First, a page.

Keiler elected as Fellow of the American Academy of Microbiology

UNIVERSITY PARK, Pa. — Kenneth Keiler, professor of biochemistry and molecular biology at Penn State, has been elected as a Fellow of the American Academy of Microbiology. Election as a Fellow recognizes members of the American Society for Microbiology (ASM) who display “excellence, originality, and leadership” and have made exceptional contributions to the advancement of microbiology.

Research in Keiler's laboratory focuses on how cells make protein, particularly under stressful conditions. He discovered and characterized a system for protein quality control that is found in all bacteria and is required for growth or virulence in many pathogens. Keiler’s goal is to understand the fundamental biochemistry, genetics, and cell biology of this system and related pathways, and to use this knowledge to develop antibiotics and tools for basic research.

Keiler received the C.I. Noll Award for Excellence in Teaching by the Eberly College of Science Alumni Society in 2015, the Tershak Teaching Award from the Department of Biochemistry and Molecular Biology in 2014, and a Tombros Faculty Fellowship from the Center for Excellence in Science Education in 2012.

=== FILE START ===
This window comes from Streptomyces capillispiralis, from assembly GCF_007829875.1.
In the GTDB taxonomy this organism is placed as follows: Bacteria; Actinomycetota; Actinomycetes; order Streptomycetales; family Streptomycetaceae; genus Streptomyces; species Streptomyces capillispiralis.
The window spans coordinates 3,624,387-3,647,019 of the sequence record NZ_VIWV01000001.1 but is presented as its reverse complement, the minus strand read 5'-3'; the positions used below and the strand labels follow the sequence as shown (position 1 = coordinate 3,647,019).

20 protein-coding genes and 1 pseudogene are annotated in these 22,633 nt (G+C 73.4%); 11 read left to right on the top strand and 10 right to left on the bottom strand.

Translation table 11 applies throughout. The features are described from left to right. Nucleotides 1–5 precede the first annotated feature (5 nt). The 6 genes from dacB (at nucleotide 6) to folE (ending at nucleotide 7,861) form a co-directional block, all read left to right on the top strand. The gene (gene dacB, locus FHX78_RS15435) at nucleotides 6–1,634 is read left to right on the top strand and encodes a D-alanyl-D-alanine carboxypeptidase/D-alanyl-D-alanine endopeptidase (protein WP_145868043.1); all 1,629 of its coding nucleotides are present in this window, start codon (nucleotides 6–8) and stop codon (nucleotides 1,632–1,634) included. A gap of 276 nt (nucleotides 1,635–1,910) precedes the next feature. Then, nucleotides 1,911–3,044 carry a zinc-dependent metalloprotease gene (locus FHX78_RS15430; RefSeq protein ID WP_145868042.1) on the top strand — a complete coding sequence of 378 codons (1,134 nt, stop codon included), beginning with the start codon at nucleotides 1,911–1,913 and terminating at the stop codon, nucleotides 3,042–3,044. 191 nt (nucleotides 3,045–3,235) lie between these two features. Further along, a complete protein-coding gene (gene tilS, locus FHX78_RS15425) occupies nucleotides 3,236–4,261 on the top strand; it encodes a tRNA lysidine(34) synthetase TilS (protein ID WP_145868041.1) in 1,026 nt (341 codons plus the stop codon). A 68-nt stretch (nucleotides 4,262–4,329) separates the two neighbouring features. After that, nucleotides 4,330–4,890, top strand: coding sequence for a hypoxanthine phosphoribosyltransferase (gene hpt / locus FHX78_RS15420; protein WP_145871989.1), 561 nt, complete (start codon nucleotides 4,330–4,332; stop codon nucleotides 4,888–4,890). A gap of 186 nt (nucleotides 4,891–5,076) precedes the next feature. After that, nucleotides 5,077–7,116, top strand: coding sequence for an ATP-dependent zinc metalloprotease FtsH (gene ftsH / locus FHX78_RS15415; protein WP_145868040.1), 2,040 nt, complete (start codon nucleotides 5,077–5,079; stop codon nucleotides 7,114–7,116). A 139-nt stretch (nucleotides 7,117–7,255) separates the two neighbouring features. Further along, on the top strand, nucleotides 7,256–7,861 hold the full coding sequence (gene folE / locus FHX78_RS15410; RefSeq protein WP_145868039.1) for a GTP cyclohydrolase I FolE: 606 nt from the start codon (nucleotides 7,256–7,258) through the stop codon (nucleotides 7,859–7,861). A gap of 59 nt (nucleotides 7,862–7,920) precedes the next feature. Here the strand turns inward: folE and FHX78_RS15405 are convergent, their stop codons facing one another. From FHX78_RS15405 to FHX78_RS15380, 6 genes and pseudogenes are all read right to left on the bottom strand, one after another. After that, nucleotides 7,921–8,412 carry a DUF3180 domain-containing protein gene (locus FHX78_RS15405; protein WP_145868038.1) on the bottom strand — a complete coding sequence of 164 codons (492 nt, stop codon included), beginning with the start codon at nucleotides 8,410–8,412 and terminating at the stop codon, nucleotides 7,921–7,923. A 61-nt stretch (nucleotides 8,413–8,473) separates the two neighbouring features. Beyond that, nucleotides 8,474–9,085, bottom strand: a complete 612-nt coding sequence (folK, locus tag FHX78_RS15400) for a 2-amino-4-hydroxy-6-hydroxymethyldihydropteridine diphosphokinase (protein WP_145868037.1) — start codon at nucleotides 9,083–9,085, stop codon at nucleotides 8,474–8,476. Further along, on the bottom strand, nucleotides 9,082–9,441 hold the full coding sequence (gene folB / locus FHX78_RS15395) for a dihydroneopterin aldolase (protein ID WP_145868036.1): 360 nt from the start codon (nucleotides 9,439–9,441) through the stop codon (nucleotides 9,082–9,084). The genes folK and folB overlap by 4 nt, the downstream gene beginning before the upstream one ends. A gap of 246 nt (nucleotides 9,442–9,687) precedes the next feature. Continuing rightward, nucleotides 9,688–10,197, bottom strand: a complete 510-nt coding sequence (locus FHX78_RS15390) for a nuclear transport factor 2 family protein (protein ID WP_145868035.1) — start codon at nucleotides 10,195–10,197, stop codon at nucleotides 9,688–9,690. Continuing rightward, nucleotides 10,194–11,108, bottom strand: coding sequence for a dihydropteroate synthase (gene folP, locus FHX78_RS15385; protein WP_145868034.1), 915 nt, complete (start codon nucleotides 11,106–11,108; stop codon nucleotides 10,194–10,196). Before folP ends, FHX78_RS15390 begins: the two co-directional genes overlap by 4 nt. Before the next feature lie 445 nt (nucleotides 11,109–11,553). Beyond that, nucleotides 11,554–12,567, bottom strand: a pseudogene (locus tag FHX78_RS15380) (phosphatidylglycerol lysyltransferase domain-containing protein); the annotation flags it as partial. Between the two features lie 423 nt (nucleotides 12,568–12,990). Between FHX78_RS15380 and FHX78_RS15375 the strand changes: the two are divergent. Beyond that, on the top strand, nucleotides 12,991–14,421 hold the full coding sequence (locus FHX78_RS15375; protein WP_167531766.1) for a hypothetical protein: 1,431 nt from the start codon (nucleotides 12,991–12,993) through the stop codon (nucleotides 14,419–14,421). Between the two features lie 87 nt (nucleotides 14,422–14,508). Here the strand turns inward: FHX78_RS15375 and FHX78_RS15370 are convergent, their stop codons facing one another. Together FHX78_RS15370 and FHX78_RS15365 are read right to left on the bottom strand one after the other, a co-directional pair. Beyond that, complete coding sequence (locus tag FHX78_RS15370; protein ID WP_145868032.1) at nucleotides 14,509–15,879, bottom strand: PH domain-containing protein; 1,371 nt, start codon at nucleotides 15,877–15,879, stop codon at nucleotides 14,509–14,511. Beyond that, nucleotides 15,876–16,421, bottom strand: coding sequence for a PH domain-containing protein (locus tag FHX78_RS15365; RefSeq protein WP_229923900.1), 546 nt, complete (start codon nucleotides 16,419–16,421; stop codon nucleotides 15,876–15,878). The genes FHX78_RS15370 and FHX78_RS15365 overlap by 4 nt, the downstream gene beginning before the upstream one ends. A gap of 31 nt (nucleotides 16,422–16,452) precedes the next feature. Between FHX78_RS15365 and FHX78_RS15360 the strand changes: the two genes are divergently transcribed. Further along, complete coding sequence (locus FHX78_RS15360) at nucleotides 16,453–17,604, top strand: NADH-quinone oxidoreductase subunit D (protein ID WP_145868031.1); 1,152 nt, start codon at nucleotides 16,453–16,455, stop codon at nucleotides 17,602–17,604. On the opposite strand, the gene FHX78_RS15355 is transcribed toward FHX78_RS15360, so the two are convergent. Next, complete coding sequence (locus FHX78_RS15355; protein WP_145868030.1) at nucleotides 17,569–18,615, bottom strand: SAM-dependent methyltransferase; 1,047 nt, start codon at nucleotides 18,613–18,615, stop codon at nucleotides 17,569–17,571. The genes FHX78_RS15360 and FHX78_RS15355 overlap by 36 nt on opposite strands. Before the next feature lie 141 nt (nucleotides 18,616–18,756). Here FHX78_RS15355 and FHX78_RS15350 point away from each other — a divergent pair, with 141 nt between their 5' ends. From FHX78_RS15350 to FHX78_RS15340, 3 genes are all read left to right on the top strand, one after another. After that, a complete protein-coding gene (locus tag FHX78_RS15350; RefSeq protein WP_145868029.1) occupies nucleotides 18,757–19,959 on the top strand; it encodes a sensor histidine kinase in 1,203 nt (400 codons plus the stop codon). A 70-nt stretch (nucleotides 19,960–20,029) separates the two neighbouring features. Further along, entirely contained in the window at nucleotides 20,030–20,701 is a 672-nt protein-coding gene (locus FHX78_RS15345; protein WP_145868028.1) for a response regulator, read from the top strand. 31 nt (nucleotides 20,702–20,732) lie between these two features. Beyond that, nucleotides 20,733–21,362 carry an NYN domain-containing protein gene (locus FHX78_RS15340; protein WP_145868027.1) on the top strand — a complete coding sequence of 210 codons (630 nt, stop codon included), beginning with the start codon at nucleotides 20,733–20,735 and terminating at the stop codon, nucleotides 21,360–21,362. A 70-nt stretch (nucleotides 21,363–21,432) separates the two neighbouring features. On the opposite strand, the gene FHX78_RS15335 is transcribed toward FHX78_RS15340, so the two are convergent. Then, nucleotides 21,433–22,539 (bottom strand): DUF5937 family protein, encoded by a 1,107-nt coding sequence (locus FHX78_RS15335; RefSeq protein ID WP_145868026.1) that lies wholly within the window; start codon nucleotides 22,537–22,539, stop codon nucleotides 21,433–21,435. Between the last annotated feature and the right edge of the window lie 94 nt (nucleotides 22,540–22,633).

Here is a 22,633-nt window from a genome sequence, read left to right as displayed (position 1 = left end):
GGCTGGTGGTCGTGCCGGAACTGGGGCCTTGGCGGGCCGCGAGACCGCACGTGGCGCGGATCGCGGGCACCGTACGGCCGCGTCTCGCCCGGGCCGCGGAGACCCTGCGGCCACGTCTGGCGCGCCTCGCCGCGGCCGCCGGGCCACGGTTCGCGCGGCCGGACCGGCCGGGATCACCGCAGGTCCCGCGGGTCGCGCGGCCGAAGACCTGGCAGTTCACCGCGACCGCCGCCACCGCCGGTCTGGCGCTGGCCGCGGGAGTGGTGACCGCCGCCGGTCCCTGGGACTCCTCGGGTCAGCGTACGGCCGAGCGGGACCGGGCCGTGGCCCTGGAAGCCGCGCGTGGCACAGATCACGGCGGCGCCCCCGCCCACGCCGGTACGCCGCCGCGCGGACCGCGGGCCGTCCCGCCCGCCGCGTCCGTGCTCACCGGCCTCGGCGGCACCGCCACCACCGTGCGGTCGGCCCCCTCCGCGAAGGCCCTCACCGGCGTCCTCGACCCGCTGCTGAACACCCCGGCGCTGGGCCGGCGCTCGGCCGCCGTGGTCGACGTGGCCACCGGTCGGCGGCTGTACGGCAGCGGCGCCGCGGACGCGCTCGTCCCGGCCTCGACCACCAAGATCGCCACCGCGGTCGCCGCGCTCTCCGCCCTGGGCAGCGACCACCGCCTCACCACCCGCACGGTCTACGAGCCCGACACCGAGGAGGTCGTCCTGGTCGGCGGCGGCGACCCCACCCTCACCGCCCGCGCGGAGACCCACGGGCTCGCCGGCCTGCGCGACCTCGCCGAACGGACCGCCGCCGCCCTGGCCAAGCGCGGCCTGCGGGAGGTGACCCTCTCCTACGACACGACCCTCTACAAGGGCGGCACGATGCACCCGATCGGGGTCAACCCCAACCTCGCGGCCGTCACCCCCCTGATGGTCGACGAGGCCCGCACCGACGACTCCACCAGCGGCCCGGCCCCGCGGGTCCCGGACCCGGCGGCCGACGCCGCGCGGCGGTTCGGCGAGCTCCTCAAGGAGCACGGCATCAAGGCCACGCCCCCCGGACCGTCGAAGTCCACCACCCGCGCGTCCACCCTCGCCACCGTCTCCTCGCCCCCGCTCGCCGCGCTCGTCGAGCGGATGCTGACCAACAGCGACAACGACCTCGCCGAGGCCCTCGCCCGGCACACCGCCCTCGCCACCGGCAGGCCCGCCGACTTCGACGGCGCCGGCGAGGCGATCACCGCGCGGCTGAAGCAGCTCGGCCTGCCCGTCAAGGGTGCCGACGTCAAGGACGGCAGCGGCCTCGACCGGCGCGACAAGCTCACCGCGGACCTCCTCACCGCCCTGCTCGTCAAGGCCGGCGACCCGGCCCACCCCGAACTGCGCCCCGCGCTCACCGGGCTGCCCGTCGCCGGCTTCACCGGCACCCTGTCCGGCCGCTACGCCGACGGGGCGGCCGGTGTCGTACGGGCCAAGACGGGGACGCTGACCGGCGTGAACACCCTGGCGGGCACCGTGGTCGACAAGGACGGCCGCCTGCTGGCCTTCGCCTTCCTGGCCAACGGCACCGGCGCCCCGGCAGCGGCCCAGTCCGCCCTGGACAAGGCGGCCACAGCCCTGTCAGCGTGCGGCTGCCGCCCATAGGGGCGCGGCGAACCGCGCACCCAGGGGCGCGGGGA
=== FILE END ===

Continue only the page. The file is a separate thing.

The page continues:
Prior to joining the Penn State faculty in the fall of 2002, Keiler was a Department of Energy Biosciences Research Fellow at the Life Sciences Research Foundation of the Stanford University School of Medicine from1998 to 2002, and a Human Frontier Science Program Fellow at the Institut de Genetique et de Biologie Moleculaire et Cellulaire of the College de France from 1996 to 1997. Keiler earned a doctoral degree in biology at the Massachusetts Institute of Technology in 1995, and a master's degree in biology and a bachelor's degree in biology and chemistry at Stanford University in 1989.

Last Updated January 30, 2018